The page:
Mumbai: The crypto ecosystem in the country has once again come under the scanner after finance minister Nirmala Sitharaman stated in Parliament recently that the Reserve Bank of India (RBI) has expressed concerns over cryptocurrencies and sought a ban on them from the government.
"In view of the concerns expressed by RBI on the destabilising effect of cryptocurrencies on the monetary and fiscal stability of a country, RBI has recommended the framing of legislation on this sector. RBI is of the view that cryptocurrencies should be prohibited," said the FM in reply to a question raised in Lok Sabha on the stance of the government and the RBI on Cryptocurrency.
This is even as India recorded the second-highest number of cryptocurrency users in the world last year, and the crypto market in the country grew by over 600 per cent, as per a report released by industry research firm Chainanalysis in 2021. The cryptocurrency sector in the country can no longer be termed niche, as it catches the fancy of an increasing number of traditional-minded investors looking to diversify their investments.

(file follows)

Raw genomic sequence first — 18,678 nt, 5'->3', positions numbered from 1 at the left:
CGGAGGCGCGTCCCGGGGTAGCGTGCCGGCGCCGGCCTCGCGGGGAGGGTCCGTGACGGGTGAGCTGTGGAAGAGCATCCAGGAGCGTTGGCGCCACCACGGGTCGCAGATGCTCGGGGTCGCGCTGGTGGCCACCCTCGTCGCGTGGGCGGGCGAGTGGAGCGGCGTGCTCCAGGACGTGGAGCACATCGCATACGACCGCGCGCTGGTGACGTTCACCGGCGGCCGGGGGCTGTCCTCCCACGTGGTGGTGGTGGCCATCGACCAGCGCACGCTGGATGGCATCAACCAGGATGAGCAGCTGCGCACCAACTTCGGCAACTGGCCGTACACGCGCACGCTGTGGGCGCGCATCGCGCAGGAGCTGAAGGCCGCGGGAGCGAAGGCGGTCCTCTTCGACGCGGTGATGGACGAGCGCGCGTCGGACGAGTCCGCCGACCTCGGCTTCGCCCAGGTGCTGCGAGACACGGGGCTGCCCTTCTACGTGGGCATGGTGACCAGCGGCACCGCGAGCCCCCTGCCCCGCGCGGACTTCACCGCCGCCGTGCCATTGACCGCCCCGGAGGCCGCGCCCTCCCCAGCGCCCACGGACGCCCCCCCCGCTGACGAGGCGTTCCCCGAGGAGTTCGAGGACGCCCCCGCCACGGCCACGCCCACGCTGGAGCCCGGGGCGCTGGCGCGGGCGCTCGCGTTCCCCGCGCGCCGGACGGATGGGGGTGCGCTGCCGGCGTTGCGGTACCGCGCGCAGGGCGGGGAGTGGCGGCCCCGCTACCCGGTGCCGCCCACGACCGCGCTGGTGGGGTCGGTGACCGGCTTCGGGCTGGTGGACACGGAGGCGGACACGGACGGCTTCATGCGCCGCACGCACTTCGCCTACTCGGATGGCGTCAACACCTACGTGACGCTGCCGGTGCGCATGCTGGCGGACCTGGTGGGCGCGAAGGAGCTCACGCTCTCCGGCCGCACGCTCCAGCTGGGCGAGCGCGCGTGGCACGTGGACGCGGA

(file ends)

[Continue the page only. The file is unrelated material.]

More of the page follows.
However, on whether the government has any immediate plans to legislate a law restricting the use of cryptocurrency in India, the FM clarified that while cryptocurrency by definition is borderless, it requires international collaboration to prevent regulatory arbitrage. “Therefore, any legislation for regulation or for banning can be effective only after significant international collaboration on evaluation of the risks and benefits & the evolution of common taxonomy and standards,” she said.
Despite this clarification on the long-standing matter of regulation of the digital asset class, and notwithstanding the boom in adoption of the virtual currency just last year, uncertainty continues to plague the crypto industry in the country. The crypto market has been on a downward trend since the start of the year due to various macroeconomic factors, according to industry insiders.